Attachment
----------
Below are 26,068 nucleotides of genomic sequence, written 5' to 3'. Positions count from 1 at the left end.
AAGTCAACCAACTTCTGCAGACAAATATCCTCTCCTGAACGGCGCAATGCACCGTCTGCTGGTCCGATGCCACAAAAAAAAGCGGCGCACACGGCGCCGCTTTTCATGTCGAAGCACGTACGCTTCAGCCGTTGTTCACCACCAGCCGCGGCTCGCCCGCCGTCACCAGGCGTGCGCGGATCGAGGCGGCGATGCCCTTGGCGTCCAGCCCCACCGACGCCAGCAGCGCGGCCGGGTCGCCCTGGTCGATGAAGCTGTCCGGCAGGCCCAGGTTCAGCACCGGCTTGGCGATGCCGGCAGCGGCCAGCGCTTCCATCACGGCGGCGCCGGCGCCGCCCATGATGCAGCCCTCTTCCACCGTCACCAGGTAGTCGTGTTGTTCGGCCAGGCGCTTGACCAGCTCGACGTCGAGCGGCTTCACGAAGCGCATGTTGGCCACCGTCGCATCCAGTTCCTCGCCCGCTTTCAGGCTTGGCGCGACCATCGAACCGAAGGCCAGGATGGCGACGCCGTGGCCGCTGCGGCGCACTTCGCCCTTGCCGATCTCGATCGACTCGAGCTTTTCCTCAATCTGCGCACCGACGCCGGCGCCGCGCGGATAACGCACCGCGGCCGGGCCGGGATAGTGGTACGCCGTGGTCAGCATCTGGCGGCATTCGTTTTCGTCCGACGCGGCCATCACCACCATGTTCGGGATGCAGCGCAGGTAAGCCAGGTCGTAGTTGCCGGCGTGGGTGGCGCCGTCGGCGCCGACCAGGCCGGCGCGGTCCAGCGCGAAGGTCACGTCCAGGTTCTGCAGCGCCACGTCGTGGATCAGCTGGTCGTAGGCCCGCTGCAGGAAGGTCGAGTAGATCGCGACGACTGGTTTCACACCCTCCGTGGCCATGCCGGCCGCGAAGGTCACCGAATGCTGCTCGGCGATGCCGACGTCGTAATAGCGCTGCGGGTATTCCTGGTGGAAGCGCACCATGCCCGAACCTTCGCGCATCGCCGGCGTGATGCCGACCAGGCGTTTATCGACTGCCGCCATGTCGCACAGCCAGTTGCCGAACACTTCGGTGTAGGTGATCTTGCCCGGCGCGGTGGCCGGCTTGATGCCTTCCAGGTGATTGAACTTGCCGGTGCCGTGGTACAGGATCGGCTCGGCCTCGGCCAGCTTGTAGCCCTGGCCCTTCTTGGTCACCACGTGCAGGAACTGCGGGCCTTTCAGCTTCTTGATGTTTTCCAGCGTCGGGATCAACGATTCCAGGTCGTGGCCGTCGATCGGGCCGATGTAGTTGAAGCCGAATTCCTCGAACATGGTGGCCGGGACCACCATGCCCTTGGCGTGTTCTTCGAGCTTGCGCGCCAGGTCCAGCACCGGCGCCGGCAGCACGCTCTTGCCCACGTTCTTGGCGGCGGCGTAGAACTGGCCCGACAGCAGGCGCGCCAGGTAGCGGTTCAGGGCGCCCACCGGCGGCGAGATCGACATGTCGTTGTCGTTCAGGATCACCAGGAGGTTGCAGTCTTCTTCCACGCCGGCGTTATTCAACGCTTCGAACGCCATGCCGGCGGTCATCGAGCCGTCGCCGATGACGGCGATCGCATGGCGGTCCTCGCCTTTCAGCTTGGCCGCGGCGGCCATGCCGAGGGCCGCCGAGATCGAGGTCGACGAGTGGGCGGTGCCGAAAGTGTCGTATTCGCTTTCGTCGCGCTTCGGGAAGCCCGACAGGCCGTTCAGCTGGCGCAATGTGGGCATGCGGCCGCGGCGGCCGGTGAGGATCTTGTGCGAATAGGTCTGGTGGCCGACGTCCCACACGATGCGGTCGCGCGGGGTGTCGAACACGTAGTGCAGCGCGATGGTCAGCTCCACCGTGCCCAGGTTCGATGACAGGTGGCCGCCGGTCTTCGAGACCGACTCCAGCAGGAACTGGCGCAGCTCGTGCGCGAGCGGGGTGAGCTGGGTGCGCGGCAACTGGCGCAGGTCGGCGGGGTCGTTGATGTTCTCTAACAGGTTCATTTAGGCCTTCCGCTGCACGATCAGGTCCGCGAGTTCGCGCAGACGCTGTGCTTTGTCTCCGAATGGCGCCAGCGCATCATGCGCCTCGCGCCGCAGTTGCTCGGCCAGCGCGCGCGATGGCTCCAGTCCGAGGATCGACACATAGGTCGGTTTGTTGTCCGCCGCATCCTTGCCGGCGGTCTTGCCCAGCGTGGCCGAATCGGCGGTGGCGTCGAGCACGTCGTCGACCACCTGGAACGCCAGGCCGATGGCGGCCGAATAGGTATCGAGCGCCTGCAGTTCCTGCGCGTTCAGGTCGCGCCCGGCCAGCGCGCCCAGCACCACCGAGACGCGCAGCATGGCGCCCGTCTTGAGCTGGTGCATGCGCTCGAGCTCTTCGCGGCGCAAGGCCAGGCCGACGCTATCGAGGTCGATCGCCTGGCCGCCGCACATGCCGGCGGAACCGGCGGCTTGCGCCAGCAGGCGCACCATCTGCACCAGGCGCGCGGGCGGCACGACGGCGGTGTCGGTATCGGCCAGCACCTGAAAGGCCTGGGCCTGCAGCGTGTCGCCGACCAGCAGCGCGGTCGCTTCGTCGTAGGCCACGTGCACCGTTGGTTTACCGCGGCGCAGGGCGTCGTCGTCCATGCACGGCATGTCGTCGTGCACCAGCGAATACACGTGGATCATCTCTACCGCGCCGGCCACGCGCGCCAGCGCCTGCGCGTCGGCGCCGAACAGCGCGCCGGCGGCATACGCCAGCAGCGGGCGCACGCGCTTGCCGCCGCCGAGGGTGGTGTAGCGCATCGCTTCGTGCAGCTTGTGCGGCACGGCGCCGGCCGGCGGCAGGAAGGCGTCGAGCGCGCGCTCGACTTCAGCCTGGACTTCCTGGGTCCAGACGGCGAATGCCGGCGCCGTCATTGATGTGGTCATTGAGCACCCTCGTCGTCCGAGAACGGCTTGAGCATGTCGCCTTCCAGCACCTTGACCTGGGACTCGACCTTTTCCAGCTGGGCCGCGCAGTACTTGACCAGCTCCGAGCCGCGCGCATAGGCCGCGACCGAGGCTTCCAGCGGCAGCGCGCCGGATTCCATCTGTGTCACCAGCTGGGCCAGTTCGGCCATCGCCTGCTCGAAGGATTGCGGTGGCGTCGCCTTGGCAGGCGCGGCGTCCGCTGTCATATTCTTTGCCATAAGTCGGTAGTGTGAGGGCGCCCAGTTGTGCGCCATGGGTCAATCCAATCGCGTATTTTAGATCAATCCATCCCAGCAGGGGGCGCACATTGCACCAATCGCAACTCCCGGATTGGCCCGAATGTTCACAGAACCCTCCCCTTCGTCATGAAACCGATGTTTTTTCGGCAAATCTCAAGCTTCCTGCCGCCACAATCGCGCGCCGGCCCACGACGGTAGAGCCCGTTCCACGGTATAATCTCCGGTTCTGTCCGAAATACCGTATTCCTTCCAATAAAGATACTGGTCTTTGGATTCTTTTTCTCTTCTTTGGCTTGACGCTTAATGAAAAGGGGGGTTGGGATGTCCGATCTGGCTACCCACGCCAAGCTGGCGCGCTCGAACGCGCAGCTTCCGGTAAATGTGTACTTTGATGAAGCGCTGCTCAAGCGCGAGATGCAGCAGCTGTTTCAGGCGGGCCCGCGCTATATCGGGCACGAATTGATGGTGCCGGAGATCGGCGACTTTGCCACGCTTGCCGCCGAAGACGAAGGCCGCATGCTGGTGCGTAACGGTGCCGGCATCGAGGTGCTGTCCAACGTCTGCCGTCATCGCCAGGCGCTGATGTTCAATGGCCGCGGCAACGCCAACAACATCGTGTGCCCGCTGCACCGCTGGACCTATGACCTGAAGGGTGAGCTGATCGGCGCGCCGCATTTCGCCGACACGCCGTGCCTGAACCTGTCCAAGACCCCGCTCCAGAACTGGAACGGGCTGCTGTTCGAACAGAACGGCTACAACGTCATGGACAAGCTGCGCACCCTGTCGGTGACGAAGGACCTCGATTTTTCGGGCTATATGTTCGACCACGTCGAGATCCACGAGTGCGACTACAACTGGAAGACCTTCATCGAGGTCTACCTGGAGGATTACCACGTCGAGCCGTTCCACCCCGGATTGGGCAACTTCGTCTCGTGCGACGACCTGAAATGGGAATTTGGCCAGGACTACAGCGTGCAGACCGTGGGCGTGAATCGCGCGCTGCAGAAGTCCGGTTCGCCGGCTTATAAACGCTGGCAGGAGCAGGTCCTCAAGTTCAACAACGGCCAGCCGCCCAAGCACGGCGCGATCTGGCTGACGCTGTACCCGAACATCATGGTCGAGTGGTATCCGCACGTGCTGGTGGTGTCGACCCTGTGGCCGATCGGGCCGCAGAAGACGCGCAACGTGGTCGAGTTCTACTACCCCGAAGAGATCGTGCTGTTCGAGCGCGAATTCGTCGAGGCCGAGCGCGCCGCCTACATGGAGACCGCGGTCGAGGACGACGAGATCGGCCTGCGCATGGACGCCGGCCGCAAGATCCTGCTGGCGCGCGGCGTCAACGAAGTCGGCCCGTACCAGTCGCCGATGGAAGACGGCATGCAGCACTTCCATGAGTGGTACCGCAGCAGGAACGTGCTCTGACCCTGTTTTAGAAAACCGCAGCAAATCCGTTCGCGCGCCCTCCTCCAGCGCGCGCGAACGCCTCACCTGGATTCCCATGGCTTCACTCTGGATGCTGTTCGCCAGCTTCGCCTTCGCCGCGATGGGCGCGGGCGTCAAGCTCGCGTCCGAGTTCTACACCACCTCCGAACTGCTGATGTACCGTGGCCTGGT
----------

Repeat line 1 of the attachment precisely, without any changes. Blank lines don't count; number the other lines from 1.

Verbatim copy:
Below are 26,068 nucleotides of genomic sequence, written 5' to 3'. Positions count from 1 at the left end.